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Published in Phaser World Issue 68 on 17th February 2017 by Richard Davey   @photonstorm

Global Registry Added, State Updates and new Color Object


As usual we're back with another Phaser 3 update. It's a bit slimmer this week (as far as new features are concerned) because Felipe had the week off, and I had a few days off too, but progress was still made, there's a new demo for you to see, and some thoughts on how we're going to handle the input manager.

▪ There is a global game Registry. This is accessible from any State, and allows you to store common data in a single location, and then save that data out to a file system if needed.
▪ States can now pass data from one to another easily. The data will be passed in to either the States init or create functions (or both if you've both set). This allows you to do things like have a 'modal pop-up' State, where you pass in the coordinates and other game data to the modal, which it acts upon and then closes down again when done.
▪ I spent a good amount of time creating the new Color object, and associated functions. Available in the new Phaser.Graphics namespace, it's a way to easily create a unified representation of a color, for use anywhere within Phaser. It can parse most common formats (i.e. hex strings, css values, etc) and creates a single small object that can be used by functions such as 'backgroundColor', text color, and so on.
▪ Color functions include all kinds of useful features: from HSV color wheels, to hue component extraction.
▪ On a related note I started work on a new Gradient class, to handle easy creation of gradients and color ramps, with an emphasis on gradients that can change over time (such as a sky effect changing from blue skies to a sunset). Gradient objects will be able to be passed into Graphics objects, Text objects, and anywhere else that makes sense to support them.

Input Manager Research

We also made a start on dealing with the Input Manager. Interactive objects are always complicated to deal with in a game engine, because they expose so many potential issues off the back of their events. I.e. click handlers adjusting the camera, changing the state of an object, updating physics, etc. Over the years I've seen everything done in the handler, even causes where the entire game was destroyed. In Phaser 2 there are a lot of conditional checks all over the place, to cater for edge cases like this. Part of our research was in to ways to mitigate this, perhaps using an event queue, so we've direct control over when things happen, rather than assuming they could happen at any point.

Then there is the cost of actually detecting those input events. To ensure that when you click, or touch with your finger, that the test happens against perfectly accurate coordinates, we need to fully update the transforms of every object on the display list. With deep scenes this is computationally very expensive and not the sort of thing you want to do on a whim.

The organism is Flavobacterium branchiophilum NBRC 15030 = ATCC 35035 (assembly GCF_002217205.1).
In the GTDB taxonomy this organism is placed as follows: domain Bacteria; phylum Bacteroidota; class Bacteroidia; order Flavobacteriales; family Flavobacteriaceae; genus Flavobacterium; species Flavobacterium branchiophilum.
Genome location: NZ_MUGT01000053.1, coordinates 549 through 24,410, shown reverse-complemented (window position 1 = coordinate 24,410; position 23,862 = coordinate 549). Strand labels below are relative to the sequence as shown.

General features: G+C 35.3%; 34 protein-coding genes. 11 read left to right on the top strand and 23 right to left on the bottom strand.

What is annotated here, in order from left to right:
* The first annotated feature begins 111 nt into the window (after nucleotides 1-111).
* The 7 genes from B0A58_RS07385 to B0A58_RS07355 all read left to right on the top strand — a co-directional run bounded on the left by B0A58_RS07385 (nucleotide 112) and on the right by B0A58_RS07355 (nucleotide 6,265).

If it was confined to just click events it might be acceptable, but what if you want to detect mouse over events as well? Perhaps in order to give your game objects some tactile feedback such as displaying an effect while the mouse is over them. Mouse movement polling is high intensity, happens very frequently and produces a lot of data. Again we need to ensure that those input events always happen against the fully updated display list (otherwise you could start getting false positive responses).

We spent so long getting the game and render loop as tight as we could, that we have to be super careful not to negatively impact it again just by making the objects interactive. To that end we've been researching rendering hit masks to a hidden canvas, using dom elements, batched point conversions and all kinds of ideas. We're not there just yet though, so I'll write about this again next week after lots more testing.



I'm going to end this update with a little demo. The screen shot above is showcasing a new Phaser 3 feature: the 'zoom' game setting. When passing in your game config you can set the 'zoom' value to any integer. This will upscale your game from the game size given. Used in combination with the new 'pixelArt' boolean it allows you to easily do things like this demo (cursors to move, space to shoot).

What you're seeing is a 160 x 144 sized game with a zoom setting of x4. All graphics are 'borrowed' from the Gameboy title Nemesis (aka Gradius.) - it works especially well for pixel art games, or games where you want to render them to a smaller canvas, but scale them up for display.

Please note that this isn't the new 'Scale Manager'. That is a different beast entirely. This is just a way to let you create games are small resolutions, then 'zoom' them to a larger resolution, from which the Scale Manager could then take over if required.

That's it for this issue. Next week we're both back full time, all guns blazing, so be prepared for more demos and news!

Phaser 3 Mailing List and Developers Guide

If you're interested in helping evolve the shape of Phaser 3, then please join the Phaser 3 Google Group. Discussions this week have included varying render loops. The group is for anyone who wishes to help shape what the Phaser 3 API and feature-set will contain.

The Phaser 3 Developers Guide is available. Essential reading for anyone who'd like to help build Phaser 3.